Carol Staab
Associate Broker
Douglas Elliman
111 Fifth Avenue
New York , NY 10003

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How To Break It Off With Your Broker

Buying or selling your home is a daunting task. Working with the right broker is not just essential to a successful deal, but it’s also vital to helping make the process as smooth as possible for you. So, what do you do when things aren’t working out with your real estate broker? Below are a few key factors to keep in mind when breaking things off with your broker.

Buying vs. Selling

When selling your home, there is often an Exclusive broker agreement between you and your broker. Generally, there will be a contract involved here. The terms will usually include a range of time for exclusivity with your broker. Every agency will have their own contract. The main piece is that for every buyer the broker brings in during these terms, they are entitled to a commission.

Buyers have a little more flexibility. It’s rare that there would be an exclusivity contract between a buyer and a broker. As a buyer, you can choose to work with any broker or agency.

What can go wrong?

Why would you want to dissolve your relationship with a broker? There are many factors, the biggest being no sale has come through. As a client, you made become dissatisfied with your broker’s efforts, their targeting, how they are marketing your property or how they are communicating with you.
There are times when a seller may sign with a broker, only to have them disappear or delegate work for your property to their team instead of focusing on it themselves. These are all things that can cause a seller to want to break up with their broker.

Stay ahead of the problem

When you first sign on with a broker, make sure that all of your expectations are clear. Make sure they know what your goals are, how often you want to meet and communicate and what you want your working relationship to be. Back it up in writing as well. Laying out your expectations clearly can help you avoid a problem from forming. However, if you’ve already done this and are still having a problem, you know it’s time to walk away.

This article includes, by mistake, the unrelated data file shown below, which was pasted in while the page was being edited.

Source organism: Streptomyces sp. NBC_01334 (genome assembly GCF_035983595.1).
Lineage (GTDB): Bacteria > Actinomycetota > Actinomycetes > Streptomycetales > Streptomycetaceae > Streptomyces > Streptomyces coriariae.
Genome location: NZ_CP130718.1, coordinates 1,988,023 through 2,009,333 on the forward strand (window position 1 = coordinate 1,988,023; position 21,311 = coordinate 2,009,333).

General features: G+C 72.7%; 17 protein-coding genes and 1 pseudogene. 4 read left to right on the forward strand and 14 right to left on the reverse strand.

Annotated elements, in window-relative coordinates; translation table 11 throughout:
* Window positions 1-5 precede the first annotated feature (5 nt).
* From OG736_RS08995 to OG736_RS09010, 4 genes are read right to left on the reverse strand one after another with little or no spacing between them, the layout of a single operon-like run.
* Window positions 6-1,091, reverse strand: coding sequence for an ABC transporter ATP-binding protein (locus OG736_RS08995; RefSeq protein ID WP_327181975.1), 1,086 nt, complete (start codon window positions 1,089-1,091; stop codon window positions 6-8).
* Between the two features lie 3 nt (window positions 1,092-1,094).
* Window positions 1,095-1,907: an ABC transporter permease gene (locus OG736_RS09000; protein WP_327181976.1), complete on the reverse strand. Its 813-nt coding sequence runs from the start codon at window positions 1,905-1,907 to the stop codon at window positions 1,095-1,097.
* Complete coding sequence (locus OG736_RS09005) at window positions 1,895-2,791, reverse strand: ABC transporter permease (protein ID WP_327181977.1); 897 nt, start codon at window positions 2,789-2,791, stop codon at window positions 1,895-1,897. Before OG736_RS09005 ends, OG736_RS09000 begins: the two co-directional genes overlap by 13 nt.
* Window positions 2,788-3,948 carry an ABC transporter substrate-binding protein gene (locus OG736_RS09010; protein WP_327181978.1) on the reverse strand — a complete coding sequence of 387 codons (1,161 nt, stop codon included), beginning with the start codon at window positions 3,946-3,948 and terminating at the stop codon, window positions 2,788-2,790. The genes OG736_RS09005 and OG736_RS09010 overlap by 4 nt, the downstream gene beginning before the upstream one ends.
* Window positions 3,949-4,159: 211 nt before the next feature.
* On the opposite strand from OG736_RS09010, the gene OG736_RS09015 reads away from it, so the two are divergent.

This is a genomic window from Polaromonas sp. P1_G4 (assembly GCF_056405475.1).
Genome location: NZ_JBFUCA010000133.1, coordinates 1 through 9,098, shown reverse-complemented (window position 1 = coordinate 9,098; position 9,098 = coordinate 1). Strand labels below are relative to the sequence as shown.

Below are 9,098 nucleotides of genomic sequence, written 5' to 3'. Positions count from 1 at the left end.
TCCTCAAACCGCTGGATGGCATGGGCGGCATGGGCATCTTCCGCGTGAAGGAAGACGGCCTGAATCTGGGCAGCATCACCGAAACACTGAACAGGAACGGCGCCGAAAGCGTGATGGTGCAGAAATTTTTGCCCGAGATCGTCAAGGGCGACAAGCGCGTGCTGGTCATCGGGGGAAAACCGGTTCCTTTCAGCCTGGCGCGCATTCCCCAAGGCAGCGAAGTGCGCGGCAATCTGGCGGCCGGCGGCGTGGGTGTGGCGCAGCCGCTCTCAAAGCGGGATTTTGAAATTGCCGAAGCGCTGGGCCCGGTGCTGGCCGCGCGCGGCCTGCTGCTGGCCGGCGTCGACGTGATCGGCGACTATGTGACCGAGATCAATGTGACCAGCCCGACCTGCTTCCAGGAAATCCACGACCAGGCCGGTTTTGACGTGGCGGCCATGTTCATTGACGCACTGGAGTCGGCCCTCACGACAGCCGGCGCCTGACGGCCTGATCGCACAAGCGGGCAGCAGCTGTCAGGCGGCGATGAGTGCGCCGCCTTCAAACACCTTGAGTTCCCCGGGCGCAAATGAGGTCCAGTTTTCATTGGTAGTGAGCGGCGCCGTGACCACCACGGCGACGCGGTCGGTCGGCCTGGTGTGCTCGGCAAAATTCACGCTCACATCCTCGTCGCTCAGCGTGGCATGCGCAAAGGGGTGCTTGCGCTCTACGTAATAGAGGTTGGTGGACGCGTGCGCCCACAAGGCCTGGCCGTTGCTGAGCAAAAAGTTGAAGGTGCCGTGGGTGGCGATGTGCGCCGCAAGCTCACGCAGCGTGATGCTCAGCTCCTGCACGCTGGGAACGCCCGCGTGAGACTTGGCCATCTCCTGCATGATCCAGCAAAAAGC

Talk through the problem

Before you end your relationship, sit down in person with your broker. Too much can be lost in an email or text. Go through point-by-point on what you are having issues with. Be clear on where they did not deliver on your expectations. Have examples and be able to back-up what you are saying. Sometimes a serious conversation can turn things around. If not, you’ve at least established your concerns clearly.

Breaking a contract

If you’ve signed a contract you are obviously going to be bound by the terms. Most attorneys will include a termination clause for seller clients with a 30-day notice period. This gives you a clean out should you need it. Most brokers will likely require that 90 days first pass before termination can be executed.
If you don’t have a termination clause, it doesn’t necessarily mean you’re stuck. If both parties agree that the relationship isn’t working out, you may simply be able to mutually agree to terminate the agreement.
No matter what your reasons for dissolving your relationship are. Make sure you put it in writing! You need to ensure that you have documentation of how and why the broker did not live up to their end of the agreement. Also, make sure you stipulate that when the property does sell, that broker is not entitled to any commission on it.

You may still have to pay

Even if you’ve moved on to another broker, your previous one may still have claim to a commission. In this case, brokers submit a “protected pool of potential purchasers,” a list of usually no more than six potential buyers. If one of those buyers signs a contract for the property within a set period, usually 90-180 days, that broker is entitled to a commission. The buyer just has to go into contract, not close on the apartment, for the broker to get this kind of commission.